I belong to a number of clergy groups on social media where we talk about common issues, ask for ideas, look for support and so on. The groups range in their target audience by age, theology, and denomination. These groups are often great sources for wisdom as well, as we all have a wide variety of experiences to draw upon and share. Conversations are sometimes serious and sometimes downright silly. It’s great to have these opportunities to share with peers around the globe.
Lately we’ve been talking in one place about vision or misson statements for our churches.
I’ve gone to churches and asked the question, “What’s your mission statement?”
Some churches say they don’t have one. Some say there is one, but cannot remember it. Very few will actually be able to tell me what their mission statement is.
The church I serve does not have a mission statement.
A while ago some members of the church asked me what I thought about mission statements. My response was, “If you want one, be prepared to work hard to show me how you live it out!”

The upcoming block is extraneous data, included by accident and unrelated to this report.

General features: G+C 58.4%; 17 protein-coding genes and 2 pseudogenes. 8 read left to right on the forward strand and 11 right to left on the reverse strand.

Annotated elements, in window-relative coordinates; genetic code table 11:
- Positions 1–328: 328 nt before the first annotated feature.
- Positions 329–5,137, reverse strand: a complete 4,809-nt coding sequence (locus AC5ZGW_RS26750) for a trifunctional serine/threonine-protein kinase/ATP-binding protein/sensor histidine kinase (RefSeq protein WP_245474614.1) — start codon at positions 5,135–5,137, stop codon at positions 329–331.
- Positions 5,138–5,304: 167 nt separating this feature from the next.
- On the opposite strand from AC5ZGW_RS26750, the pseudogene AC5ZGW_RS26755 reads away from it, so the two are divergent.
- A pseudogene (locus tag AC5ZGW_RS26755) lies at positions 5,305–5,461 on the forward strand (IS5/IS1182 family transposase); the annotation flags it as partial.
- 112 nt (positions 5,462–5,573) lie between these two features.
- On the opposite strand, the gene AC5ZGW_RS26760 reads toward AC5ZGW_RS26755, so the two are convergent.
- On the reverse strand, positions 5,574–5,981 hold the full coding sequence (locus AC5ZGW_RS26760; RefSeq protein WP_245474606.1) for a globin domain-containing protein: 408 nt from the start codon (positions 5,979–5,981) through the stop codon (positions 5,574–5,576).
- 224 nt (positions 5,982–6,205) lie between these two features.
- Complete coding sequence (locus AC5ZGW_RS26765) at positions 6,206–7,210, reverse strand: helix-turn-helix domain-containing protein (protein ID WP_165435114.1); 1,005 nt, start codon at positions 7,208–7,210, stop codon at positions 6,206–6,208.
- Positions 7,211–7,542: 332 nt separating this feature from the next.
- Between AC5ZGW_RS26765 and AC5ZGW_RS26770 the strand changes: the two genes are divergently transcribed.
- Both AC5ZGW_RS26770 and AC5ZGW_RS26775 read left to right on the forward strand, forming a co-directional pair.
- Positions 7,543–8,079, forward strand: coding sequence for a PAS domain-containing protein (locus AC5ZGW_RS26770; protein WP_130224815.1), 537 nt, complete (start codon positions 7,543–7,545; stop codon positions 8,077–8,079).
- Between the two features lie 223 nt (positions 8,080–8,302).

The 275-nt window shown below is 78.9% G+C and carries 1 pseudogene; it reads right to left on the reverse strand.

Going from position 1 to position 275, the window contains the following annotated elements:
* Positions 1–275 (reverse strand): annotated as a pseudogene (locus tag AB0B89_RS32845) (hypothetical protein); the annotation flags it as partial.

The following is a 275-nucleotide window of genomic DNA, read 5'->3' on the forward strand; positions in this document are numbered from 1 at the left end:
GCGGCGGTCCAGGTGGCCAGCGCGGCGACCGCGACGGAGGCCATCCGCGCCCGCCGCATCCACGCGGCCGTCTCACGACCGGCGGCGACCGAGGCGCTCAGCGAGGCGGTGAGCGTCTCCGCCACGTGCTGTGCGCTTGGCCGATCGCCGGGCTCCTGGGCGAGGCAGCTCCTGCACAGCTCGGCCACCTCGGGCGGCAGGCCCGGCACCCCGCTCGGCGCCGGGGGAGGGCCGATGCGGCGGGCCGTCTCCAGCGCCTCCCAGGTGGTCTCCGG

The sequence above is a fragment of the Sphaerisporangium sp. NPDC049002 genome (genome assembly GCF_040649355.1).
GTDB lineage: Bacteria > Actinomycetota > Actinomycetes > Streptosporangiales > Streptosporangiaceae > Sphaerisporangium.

Since then I’ve been thinking, and the discussion in social media has helped me out in this regard. Do we need a mission or vision statement?
The churches that have told me they have one, but have no idea what it is, make me wonder if it’s worth the work. Building a mission statement is not a short process and takes more work than just throwing some words on a plaque or banner. It takes time of discernment, evaluation, prayer and even some risk. So to put all this effort into a statement and have it sit on a bulletin board or buried in the back of the bulletin, with no actual change than saying, “Look! We have some pretty words” doesn’t seem a good use of time.
But, if the church is willing to embrace such a statement, making it the central focus of every decision made, every budget, every motion, every outreach effort, then it is worth the effort.
I believe in mission statements and vision. I believe a focus on the future is critical in our efforts as churches, as communities, as organizations to move forward. Yet, there needs to be support, energy, excitement… passion! for what the community is striving to do in order to make it work.
Mission statements need to be succinct, easy to remember, and meaningful to the community. Long paragraphs aren’t going to cut it. Short. Simple. To the point. Sure there may be some literature related to this statement, but the initial one needs to be memorable and something people embrace.
Otherwise it’s just empty words.
How about you? Does your church have a mission statement? Do you know it? Do you live it?